Marigolds were hanging in long chains at the Farmers' Market in Santa Fe today (with a very south-western willow tree dream catcher behind them). These are a Nepalese tradition, symbolizing peace, and I was thinking that I'd write about them in the context of Woodstock, 40 years on (not that I was all that aware when it was happening, back in England, but I saw the movie at an illicitly young age, shown at the Granada cinema in Tooting Bec, South London, which had (incongruously) a magnificent Wurlitzer organ, originally from Sacramento, I find. Since 1973, the Granada seems to have been a bingo palace.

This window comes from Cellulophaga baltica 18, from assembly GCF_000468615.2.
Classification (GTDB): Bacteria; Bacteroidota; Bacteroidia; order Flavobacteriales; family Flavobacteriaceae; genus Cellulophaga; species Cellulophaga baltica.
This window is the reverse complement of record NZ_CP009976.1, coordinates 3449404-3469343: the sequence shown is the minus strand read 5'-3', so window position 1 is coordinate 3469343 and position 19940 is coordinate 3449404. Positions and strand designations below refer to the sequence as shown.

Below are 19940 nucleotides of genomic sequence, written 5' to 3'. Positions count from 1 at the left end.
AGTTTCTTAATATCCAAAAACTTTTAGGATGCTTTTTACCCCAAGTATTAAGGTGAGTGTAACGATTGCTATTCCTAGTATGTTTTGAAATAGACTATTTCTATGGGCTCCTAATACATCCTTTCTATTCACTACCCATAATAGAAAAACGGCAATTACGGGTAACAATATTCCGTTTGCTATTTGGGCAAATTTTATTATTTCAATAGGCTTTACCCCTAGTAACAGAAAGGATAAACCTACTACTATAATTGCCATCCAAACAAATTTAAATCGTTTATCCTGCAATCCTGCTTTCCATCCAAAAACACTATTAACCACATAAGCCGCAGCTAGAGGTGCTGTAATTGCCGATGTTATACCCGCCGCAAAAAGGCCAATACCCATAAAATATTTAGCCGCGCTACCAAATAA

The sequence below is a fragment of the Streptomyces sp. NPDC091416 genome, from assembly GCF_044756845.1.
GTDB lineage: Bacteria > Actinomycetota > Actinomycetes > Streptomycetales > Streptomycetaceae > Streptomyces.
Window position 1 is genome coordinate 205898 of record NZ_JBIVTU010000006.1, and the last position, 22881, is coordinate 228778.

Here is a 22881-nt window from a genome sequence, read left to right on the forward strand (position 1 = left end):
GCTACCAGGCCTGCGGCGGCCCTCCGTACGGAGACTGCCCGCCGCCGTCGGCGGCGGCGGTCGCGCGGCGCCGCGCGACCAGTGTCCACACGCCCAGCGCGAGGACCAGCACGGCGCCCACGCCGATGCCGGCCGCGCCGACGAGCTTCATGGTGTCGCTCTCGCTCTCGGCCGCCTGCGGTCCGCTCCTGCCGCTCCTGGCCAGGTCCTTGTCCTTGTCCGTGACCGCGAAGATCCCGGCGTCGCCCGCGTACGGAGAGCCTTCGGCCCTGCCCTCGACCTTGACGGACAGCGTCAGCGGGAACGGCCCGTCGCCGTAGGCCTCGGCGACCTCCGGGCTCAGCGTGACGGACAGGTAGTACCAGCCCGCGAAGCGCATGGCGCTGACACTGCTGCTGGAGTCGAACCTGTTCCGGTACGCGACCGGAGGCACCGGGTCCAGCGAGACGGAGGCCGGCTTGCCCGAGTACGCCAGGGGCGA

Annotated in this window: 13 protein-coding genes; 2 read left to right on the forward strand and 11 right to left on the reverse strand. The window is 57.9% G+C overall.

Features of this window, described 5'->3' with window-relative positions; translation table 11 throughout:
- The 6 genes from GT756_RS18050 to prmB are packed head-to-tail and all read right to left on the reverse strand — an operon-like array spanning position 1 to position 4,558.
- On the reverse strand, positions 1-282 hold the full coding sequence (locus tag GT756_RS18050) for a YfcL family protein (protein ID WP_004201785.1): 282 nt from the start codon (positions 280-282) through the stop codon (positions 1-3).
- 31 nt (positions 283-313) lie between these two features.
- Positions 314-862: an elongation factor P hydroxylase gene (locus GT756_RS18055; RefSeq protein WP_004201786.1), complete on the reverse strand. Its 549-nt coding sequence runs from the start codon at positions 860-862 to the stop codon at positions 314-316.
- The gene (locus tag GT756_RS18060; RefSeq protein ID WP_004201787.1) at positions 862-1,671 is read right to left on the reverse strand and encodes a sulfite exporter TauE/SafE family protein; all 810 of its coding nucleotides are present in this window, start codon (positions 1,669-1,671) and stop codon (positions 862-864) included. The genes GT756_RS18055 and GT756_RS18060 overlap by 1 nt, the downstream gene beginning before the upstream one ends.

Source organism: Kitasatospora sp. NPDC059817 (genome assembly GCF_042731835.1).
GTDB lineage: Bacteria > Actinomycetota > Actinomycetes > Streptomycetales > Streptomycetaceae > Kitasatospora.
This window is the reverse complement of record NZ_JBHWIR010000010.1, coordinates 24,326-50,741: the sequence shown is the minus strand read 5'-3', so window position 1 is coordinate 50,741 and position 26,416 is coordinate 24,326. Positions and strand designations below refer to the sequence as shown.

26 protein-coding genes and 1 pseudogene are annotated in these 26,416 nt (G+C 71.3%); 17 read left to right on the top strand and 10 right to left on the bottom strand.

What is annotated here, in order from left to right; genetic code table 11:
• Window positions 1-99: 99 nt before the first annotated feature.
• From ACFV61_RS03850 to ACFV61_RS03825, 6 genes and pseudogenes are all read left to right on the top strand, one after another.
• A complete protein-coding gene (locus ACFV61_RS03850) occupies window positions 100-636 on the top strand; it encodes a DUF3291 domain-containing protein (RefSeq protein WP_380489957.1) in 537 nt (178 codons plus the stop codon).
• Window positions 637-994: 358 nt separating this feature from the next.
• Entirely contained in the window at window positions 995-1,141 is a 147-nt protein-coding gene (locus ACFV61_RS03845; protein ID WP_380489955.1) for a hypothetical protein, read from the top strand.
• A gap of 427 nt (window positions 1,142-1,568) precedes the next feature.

But I was googling Marigolds to check out their symbolic resonances, and found that they are also known as a flower of the dead, especially in Mexico, where they are employed in Day of the Dead celebrations - or should that be commemorations? - and in the middle of doing this learned the very sad news that former English department colleague (before my time, but his eminent legacy resonates still) Richard Poirier has just died. So rather than musing on peace and love and tie-dyed t-shirts (plenty of these for sale in Eldorado's Artisan's Market yesterday afternoon), I offer up these flowers by way of wishing a peaceful safe passage to a very distinguished soul.